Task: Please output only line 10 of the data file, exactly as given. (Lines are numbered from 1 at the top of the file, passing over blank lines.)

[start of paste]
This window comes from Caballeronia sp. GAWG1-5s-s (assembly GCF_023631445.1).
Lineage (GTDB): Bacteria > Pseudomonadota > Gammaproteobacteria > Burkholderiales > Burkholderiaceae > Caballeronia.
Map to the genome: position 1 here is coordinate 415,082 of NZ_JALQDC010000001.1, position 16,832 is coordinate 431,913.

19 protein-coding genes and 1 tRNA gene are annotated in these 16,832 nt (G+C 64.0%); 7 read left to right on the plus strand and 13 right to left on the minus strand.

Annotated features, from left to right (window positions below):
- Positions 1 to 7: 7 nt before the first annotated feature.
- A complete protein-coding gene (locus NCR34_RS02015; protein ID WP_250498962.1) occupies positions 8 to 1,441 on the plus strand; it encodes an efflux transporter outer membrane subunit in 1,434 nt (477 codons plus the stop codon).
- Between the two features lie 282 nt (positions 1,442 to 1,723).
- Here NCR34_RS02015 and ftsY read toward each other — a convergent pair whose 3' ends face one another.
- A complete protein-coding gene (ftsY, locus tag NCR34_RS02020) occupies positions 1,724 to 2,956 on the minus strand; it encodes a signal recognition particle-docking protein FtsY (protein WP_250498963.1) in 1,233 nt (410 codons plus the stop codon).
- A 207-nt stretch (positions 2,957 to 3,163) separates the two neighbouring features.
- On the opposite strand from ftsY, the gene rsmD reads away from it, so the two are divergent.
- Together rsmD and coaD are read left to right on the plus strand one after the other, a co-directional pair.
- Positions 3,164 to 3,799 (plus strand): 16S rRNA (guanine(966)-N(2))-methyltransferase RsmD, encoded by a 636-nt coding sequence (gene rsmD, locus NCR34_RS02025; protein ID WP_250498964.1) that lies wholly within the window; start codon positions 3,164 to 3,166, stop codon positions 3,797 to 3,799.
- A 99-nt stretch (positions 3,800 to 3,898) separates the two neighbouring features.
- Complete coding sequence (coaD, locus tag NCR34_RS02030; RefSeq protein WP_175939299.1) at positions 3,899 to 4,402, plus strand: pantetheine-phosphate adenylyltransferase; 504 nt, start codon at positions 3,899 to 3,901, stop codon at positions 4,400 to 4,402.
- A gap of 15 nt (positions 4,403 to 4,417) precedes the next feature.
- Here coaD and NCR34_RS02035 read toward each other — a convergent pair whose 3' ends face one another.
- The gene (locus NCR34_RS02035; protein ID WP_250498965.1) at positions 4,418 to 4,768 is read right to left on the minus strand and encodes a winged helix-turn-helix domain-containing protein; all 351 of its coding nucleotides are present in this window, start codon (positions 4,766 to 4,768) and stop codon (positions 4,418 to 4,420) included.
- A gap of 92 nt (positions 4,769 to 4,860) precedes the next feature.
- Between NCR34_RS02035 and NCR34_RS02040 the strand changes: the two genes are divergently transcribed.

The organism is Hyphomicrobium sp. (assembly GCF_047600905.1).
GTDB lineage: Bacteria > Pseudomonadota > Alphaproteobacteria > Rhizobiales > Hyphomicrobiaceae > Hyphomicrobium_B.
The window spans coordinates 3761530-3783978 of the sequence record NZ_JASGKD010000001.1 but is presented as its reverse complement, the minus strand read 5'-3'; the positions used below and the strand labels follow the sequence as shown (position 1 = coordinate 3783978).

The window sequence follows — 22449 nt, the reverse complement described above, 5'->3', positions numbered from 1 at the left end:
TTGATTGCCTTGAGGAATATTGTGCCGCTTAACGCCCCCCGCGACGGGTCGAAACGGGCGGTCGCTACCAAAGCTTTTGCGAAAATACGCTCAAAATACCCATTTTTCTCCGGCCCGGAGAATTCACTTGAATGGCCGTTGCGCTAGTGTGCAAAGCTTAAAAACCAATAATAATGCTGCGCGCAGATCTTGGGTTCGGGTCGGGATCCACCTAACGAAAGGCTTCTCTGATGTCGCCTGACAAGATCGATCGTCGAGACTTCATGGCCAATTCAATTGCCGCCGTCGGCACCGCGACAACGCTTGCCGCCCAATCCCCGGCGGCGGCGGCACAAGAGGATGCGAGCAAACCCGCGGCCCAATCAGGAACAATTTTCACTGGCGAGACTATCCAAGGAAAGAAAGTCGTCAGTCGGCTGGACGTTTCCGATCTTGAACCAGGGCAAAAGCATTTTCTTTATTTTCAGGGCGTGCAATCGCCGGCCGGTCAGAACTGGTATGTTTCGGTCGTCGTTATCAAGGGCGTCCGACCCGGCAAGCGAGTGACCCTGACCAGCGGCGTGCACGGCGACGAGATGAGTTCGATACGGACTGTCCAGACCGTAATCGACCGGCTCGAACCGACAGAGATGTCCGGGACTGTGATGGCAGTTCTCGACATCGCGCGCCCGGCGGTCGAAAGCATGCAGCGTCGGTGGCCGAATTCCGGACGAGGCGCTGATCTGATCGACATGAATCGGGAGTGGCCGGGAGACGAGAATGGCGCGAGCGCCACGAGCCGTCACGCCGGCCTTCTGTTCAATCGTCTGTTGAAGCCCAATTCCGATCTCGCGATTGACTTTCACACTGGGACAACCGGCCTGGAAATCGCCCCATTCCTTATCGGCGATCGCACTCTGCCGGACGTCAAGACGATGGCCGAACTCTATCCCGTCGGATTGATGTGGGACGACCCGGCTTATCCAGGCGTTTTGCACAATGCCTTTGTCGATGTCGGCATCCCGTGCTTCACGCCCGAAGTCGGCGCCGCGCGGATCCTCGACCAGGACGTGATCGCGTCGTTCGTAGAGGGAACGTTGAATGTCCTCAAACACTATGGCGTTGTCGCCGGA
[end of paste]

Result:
- A complete protein-coding gene (ftsY, locus tag NCR34_RS02020) occupies positions 1,724 to 2,956 on the minus strand; it encodes a signal recognition particle-docking protein FtsY (protein WP_250498963.1) in 1,233 nt (410 codons plus the stop codon).